California DMV APS Requests for Discovery
Discovery requests are governed by Cal. Code of Regulations, Title 13, section 115.05, which reads as follows:
Notwithstanding the provisions of Section 11507.6 of the Government Code and, in order to conform to the time constraints for hearings under Chapters 2 and 3 of Division 6 of the Vehicle Code:
(a) A party’s request for discovery may, with the approval of the department, be made by telephone or in person.
(b) A request for discovery must be made at least 10 days prior to the date set for commencement of the hearing to receive discovery prior to the hearing.
(c) A request for discovery may be grounds for a continuance; however, it shall not stay the action by the department.

Excessive BAC DMV APS Hearings (0.08% Or Higher)
Summary of the Issues

The DMV must prove the following three issues at an over-21 excessive BAC hearing:
(a) The peace officer had reasonable cause to believe that the person had been driving a motor vehicle in violation of CVC §§23152 or 23153;
(b) That the person was arrested;
(c) That the person was driving a motor vehicle with a .08 or higher blood-alcohol level.
CVC §§13558(c)(2) and 13557(b)(2).

If the department determines that any of those facts were not proven by the preponderance of the evidence, the department shall rescind the order of suspension or revocation and, provided that the person is otherwise eligible, return or reissue the person’s driver’s license pursuant to CVC §13551. If the DMV intends to aggravate the length of the suspension order based on a prior conviction or administrative action with offense dates within ten years, then the existence of the prior conviction or administrative action must also be proven by the DMV. CVC §13353.3.

Excessive BAC DMV APS Hearings (0.04% Or Higher—Commercial Drivers)

CVC §13353.2(a)(3) provides that the DMV shall immediately suspend the privilege of a person to operate a motor vehicle if the person was driving a vehicle that requires a commercial driver’s license when the person had 0.04 percent or more, by weight, of alcohol in his or her blood.
A driver may contest this suspension pursuant to CVC §13558(c)(2), which states that the only issues at the hearing are those contained in §13557(b)(2).
The problem is that although the Legislature has amended this statute to include a 0.04 percent limit for persons driving a commercial vehicle, CVC §13557(b)(2)(C)(iv), it failed to modify any of the other issues pertaining to the APS hearing for these cases (e.g., the statute requires a showing that the officer had reasonable suspicion to believe the driver was .08 or higher).
However, Rehman v. Department of Motor Vehicles (2009), addressed this issue and held that it would be absurd to require that showing and that it contravened the legislative intent. Thus, the issues are basically the same as they are in a zero-tolerance case, except that the limit is .04 instead of .01 percent. Hence, the DMV must establish the following by a preponderance of the evidence:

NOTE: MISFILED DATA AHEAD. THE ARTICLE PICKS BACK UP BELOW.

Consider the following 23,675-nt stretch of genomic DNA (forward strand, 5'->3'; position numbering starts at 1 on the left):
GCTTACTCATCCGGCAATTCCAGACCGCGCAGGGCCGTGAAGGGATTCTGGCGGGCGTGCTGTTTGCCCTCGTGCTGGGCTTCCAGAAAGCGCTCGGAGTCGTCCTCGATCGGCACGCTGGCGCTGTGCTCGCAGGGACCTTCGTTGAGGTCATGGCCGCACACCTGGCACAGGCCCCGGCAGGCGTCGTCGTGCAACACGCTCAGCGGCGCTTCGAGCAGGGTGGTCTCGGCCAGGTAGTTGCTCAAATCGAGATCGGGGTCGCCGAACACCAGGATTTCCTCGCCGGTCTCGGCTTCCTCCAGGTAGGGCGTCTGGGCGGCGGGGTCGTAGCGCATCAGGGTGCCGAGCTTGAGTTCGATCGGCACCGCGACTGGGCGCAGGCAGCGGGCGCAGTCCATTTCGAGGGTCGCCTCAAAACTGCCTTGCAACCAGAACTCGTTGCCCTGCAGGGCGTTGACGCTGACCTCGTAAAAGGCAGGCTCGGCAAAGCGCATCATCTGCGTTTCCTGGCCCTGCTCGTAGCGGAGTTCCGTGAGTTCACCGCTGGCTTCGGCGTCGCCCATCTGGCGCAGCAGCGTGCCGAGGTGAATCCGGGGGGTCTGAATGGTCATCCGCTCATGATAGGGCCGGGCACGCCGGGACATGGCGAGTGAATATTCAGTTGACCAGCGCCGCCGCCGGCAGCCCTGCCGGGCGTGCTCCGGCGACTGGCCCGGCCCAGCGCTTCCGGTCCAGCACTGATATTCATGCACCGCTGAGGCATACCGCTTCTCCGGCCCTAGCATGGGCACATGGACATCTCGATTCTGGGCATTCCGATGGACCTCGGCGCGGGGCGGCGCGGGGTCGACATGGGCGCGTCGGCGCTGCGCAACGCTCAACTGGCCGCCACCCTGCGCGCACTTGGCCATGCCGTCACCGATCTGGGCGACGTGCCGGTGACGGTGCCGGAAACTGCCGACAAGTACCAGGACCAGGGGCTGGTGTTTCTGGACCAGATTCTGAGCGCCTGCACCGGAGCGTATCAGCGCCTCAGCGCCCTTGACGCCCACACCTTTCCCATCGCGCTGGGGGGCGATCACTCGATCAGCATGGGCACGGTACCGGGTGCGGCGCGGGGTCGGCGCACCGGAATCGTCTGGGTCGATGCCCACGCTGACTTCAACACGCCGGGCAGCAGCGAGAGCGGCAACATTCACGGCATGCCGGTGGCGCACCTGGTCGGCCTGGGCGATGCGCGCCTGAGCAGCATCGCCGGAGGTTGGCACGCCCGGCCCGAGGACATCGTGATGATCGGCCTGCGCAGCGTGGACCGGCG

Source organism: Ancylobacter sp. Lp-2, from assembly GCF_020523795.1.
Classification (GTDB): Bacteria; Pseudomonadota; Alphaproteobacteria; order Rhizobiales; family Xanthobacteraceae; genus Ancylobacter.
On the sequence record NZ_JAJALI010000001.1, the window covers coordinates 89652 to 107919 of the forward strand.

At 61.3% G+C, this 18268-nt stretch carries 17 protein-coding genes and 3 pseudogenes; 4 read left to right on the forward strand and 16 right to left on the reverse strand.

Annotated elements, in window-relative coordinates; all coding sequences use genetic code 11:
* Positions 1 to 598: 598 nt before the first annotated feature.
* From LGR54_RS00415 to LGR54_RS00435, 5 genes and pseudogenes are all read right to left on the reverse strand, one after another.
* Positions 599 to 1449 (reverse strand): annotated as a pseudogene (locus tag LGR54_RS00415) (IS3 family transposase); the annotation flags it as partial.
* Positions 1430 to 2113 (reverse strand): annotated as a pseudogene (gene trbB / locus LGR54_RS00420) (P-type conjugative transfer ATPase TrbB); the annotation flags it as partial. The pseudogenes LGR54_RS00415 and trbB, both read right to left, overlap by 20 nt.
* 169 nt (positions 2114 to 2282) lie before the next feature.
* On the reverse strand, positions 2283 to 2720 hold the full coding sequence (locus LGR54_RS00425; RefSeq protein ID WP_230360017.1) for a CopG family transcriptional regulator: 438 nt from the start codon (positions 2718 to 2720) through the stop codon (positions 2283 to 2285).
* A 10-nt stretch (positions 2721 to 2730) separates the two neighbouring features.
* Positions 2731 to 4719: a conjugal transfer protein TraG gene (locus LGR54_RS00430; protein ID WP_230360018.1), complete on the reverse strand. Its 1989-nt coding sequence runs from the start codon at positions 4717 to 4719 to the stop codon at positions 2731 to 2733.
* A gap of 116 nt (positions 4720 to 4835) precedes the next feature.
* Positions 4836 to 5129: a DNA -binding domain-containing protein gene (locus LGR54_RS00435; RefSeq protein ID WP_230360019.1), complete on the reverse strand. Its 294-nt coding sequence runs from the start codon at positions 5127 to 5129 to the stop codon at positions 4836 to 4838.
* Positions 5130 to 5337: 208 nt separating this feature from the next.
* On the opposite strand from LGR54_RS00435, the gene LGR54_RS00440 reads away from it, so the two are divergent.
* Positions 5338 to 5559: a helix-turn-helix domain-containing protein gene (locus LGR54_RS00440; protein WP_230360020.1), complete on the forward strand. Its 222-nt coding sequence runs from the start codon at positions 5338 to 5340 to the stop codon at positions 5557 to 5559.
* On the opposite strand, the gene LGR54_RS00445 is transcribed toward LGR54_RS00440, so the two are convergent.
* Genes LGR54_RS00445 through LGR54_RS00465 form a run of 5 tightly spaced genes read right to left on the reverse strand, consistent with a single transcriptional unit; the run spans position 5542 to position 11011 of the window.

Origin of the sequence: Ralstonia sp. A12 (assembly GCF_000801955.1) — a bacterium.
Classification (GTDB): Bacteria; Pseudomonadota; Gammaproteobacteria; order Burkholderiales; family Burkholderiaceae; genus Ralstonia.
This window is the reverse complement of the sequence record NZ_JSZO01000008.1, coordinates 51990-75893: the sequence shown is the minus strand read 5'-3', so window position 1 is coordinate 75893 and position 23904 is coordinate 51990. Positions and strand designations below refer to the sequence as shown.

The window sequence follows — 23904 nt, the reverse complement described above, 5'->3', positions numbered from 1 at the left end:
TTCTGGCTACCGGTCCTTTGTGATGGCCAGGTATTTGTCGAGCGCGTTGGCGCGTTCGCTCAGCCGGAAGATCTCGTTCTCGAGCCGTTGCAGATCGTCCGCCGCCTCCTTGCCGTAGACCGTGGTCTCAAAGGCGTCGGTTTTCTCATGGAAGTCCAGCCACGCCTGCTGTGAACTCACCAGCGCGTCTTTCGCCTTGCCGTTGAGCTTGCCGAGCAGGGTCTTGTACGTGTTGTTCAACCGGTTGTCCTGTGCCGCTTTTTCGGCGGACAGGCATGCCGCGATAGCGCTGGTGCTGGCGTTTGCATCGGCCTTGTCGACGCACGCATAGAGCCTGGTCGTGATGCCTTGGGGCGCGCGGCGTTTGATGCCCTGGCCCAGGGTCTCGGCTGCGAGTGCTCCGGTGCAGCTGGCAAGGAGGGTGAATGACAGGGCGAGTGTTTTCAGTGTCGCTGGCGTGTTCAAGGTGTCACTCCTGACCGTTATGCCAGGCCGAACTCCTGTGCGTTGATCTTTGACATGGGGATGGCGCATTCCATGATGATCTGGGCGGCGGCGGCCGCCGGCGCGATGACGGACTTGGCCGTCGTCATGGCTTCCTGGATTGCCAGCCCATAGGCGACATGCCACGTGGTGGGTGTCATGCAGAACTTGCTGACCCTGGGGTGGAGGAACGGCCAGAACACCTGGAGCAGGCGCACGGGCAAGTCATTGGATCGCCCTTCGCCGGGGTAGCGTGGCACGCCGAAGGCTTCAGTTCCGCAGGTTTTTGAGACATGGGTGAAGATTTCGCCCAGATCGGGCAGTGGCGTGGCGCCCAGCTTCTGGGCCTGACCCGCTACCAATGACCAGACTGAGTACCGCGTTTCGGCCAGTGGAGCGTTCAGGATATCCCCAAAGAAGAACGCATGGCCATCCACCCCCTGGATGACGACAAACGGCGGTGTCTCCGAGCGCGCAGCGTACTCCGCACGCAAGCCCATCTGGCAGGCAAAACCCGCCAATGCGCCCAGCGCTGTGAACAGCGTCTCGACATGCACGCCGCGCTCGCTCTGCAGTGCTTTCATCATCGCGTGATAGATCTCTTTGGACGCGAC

(a) That the peace officer had reasonable cause to believe that the person had been driving a commercial vehicle with a .04 percent or higher alcohol level;
(b) That the person was placed under arrest or was lawfully detained; and
(c) That the person was driving a commercial vehicle with a .04 percent or higher BAC.

Excessive BAC DMV APS Hearings (0.01% Or Higher—Under 21)
Summary of Issues

The DMV must prove the following issues at a .01% or higher excessive BAC hearing:
(a) That the peace officer had reasonable cause to believe that the person had been driving a motor vehicle in violation of CVC §23136, 23140, 23152, or 23153;
(b) That the person was placed under arrest or, if the alleged violation was of 23136, that the person was lawfully detained;
(c) That the person was driving a motor vehicle under any of the following circumstances:
•When the person had a 0.08 percent or higher BAC.
•When the person was under 21 and had a 0.05 percent or higher BAC.
•When the person was under 21 and had a 0.01 percent or higher BAC, as measured by a preliminary alcohol screening test, or other chemical test.
CVC §13558(c)(2) and 13557(b)(2).

Chemical Test Refusal DMV APS Hearings
Summary of Issues
The DMV must prove the following issues at a chemical test refusal hearing:
(a) The peace officer had reasonable cause to believe that the person had been driving a motor vehicle in violation of CVC §§23136, 23140, 23154 (effective 1/1/09), 23152, or 23153;
(b) The person was placed under arrest or, if the alleged violation was of CVC §§23136, 23140, or 23154 (effective 1/1/09), the person was lawfully detained;
(c) The person was advised that a refusal would result in a suspension or revocation of the driving privilege; and
(d) The person refused or failed to complete the chemical test or tests after being requested to do so by a peace officer.

See: CVC §13558(c)(1)
Hearing Officer’s Decision: Findings and Conclusions
Decision Announced at Conclusion of Hearing
It is rare that a hearing officer will announce an unfavorable ruling on the spot, particularly with an in-person hearing and with the driver present.
Sometimes, however, the hearing officer will announce a “set aside” of the suspension order on the spot.
Decision Sent by Mail
The most common method for notifying the driver of the APS decision is by mail, with a copy of the order mailed to counsel of record.

Findings and Conclusions
Sometimes the Order will include the hearing officer’s findings and conclusions, whereas other times the Order will simply indicate that these are available upon request.